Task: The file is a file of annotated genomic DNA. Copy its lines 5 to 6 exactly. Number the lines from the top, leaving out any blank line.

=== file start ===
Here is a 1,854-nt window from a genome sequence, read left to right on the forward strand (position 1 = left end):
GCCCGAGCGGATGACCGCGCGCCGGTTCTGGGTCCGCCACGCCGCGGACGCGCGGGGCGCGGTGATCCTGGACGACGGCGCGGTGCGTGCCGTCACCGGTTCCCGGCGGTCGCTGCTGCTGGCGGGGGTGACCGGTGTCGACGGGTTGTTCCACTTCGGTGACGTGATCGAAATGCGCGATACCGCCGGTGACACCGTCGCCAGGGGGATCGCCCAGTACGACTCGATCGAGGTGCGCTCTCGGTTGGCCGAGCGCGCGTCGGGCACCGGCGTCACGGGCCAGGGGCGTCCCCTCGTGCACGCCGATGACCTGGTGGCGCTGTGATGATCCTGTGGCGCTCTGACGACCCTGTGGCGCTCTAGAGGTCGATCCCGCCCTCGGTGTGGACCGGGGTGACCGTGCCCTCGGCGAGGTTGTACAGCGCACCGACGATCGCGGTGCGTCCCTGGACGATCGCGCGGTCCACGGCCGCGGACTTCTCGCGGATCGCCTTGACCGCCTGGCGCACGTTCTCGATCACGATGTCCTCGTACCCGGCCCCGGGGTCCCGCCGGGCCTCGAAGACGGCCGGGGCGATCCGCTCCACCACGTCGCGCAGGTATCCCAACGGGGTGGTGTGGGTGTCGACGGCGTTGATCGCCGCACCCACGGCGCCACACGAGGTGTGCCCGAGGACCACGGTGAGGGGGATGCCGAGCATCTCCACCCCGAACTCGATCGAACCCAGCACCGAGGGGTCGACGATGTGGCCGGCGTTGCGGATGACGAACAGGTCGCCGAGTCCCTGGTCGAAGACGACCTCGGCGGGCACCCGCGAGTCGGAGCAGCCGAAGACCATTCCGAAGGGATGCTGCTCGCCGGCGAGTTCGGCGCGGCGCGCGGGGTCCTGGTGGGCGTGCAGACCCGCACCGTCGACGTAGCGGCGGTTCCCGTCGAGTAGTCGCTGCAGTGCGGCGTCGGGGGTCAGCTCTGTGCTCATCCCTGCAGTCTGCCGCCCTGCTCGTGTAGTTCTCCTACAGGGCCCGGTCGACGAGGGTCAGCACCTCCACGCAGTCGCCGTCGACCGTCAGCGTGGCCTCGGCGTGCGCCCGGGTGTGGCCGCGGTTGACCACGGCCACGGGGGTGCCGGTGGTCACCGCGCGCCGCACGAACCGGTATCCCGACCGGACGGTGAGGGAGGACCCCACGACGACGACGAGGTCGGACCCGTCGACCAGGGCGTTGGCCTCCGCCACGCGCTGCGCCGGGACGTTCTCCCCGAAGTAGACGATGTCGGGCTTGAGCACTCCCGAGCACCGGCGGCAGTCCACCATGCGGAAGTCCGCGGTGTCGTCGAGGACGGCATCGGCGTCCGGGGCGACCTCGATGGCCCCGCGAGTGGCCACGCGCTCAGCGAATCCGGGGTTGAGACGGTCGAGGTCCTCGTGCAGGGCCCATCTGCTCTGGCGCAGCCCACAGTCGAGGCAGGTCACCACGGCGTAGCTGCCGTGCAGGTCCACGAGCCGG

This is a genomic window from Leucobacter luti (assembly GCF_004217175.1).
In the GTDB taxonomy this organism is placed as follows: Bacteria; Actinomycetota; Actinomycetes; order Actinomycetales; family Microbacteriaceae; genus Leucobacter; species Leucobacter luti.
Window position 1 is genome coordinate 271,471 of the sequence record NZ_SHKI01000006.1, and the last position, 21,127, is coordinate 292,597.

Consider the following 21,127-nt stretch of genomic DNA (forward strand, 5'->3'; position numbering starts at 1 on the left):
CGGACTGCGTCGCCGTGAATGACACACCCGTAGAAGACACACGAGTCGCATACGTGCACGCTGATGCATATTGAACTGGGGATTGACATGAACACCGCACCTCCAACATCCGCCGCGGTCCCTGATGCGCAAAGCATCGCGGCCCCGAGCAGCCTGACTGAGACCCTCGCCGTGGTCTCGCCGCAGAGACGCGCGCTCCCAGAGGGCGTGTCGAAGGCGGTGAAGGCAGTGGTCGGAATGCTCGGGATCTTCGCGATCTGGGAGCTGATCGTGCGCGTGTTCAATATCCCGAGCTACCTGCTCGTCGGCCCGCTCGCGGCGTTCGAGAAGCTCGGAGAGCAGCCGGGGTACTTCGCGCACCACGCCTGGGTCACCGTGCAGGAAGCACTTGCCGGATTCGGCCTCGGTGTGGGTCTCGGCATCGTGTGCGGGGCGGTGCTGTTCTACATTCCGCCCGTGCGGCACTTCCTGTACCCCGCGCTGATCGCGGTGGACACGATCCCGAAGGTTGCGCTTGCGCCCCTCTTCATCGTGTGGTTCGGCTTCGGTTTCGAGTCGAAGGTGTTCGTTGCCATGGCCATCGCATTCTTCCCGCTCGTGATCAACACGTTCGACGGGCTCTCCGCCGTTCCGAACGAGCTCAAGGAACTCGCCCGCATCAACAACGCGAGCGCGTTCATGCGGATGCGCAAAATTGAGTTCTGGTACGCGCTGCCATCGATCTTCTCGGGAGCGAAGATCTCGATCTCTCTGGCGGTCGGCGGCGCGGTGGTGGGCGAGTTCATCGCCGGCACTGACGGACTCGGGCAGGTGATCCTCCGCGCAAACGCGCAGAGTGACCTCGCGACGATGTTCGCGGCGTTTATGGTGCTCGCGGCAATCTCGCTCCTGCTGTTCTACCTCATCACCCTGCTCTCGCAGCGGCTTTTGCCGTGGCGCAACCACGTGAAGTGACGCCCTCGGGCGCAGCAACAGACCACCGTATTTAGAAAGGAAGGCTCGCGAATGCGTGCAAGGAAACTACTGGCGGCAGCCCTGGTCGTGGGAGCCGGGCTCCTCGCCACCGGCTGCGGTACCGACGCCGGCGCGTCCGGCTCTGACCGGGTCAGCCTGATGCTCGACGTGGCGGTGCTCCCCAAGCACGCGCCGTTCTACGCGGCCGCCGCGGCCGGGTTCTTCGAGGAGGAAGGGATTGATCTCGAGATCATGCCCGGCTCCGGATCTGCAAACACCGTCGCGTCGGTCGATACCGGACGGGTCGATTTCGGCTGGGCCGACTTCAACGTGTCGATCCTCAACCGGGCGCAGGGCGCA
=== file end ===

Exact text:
Window position 1 is genome coordinate 271,471 of the sequence record NZ_SHKI01000006.1, and the last position, 21,127, is coordinate 292,597.

Consider the following 21,127-nt stretch of genomic DNA (forward strand, 5'->3'; position numbering starts at 1 on the left):